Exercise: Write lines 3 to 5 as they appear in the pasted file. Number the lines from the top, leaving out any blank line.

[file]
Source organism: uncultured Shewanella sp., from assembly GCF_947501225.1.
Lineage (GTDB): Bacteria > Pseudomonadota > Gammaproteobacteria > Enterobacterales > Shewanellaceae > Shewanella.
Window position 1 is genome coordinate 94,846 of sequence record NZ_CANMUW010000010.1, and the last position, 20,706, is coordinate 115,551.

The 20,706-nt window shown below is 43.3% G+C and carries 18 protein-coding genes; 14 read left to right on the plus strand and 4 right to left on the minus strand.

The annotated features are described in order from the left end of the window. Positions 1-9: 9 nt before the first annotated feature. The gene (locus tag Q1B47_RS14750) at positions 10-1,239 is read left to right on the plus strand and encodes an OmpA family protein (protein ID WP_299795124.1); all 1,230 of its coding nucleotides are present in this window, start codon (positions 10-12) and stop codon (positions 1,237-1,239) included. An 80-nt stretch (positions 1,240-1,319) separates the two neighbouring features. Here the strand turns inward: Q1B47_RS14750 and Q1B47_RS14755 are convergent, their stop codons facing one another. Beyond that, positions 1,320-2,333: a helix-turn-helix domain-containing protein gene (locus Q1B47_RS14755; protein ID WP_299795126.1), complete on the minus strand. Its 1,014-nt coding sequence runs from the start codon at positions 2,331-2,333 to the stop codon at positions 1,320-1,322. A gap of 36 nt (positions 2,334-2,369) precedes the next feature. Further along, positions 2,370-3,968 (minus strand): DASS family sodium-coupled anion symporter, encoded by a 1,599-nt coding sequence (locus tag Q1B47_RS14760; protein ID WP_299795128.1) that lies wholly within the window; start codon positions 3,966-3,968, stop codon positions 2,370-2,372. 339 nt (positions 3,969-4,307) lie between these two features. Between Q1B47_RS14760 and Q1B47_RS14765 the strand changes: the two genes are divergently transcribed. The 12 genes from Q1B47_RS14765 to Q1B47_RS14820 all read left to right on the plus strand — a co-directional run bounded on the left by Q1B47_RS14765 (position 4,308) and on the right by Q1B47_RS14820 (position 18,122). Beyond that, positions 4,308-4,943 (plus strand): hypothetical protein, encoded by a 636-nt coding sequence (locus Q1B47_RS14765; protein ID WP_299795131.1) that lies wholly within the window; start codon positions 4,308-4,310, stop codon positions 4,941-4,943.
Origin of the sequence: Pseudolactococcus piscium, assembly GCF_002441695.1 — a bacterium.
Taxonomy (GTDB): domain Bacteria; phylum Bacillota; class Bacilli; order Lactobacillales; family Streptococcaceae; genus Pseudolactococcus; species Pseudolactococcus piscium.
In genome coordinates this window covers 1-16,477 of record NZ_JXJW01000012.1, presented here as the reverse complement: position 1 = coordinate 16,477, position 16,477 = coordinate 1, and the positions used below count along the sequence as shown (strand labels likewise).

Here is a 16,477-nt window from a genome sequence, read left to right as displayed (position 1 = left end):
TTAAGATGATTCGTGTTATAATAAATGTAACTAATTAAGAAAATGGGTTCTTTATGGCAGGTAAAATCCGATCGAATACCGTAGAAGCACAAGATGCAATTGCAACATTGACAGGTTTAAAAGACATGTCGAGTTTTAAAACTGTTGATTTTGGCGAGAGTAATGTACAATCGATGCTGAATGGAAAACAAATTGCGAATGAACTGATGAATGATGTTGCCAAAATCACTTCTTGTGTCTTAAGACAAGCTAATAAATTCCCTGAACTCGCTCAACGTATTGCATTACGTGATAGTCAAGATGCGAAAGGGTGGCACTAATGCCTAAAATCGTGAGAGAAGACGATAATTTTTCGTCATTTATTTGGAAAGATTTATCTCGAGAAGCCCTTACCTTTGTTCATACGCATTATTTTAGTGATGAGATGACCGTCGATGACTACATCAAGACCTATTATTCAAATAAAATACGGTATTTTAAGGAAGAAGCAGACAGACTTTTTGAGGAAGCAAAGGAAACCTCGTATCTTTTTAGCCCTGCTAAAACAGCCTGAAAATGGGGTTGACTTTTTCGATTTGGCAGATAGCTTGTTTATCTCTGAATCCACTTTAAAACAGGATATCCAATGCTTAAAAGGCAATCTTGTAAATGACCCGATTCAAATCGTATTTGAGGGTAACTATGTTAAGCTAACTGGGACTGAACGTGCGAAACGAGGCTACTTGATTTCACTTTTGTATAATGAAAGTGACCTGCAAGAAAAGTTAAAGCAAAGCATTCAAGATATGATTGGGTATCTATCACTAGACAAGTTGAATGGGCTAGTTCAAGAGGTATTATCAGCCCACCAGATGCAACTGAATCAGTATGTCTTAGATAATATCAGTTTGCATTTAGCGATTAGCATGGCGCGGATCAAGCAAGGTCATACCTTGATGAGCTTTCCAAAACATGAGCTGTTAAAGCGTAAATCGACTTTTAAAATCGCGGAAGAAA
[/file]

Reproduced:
Window position 1 is genome coordinate 94,846 of sequence record NZ_CANMUW010000010.1, and the last position, 20,706, is coordinate 115,551.

The 20,706-nt window shown below is 43.3% G+C and carries 18 protein-coding genes; 14 read left to right on the plus strand and 4 right to left on the minus strand.

The annotated features are described in order from the left end of the window. Positions 1-9: 9 nt before the first annotated feature. The gene (locus tag Q1B47_RS14750) at positions 10-1,239 is read left to right on the plus strand and encodes an OmpA family protein (protein ID WP_299795124.1); all 1,230 of its coding nucleotides are present in this window, start codon (positions 10-12) and stop codon (positions 1,237-1,239) included. An 80-nt stretch (positions 1,240-1,319) separates the two neighbouring features. Here the strand turns inward: Q1B47_RS14750 and Q1B47_RS14755 are convergent, their stop codons facing one another. Beyond that, positions 1,320-2,333: a helix-turn-helix domain-containing protein gene (locus Q1B47_RS14755; protein ID WP_299795126.1), complete on the minus strand. Its 1,014-nt coding sequence runs from the start codon at positions 2,331-2,333 to the stop codon at positions 1,320-1,322. A gap of 36 nt (positions 2,334-2,369) precedes the next feature. Further along, positions 2,370-3,968 (minus strand): DASS family sodium-coupled anion symporter, encoded by a 1,599-nt coding sequence (locus tag Q1B47_RS14760; protein ID WP_299795128.1) that lies wholly within the window; start codon positions 3,966-3,968, stop codon positions 2,370-2,372. 339 nt (positions 3,969-4,307) lie between these two features. Between Q1B47_RS14760 and Q1B47_RS14765 the strand changes: the two genes are divergently transcribed. The 12 genes from Q1B47_RS14765 to Q1B47_RS14820 all read left to right on the plus strand — a co-directional run bounded on the left by Q1B47_RS14765 (position 4,308) and on the right by Q1B47_RS14820 (position 18,122). Beyond that, positions 4,308-4,943 (plus strand): hypothetical protein, encoded by a 636-nt coding sequence (locus Q1B47_RS14765; protein ID WP_299795131.1) that lies wholly within the window; start codon positions 4,308-4,310, stop codon positions 4,941-4,943.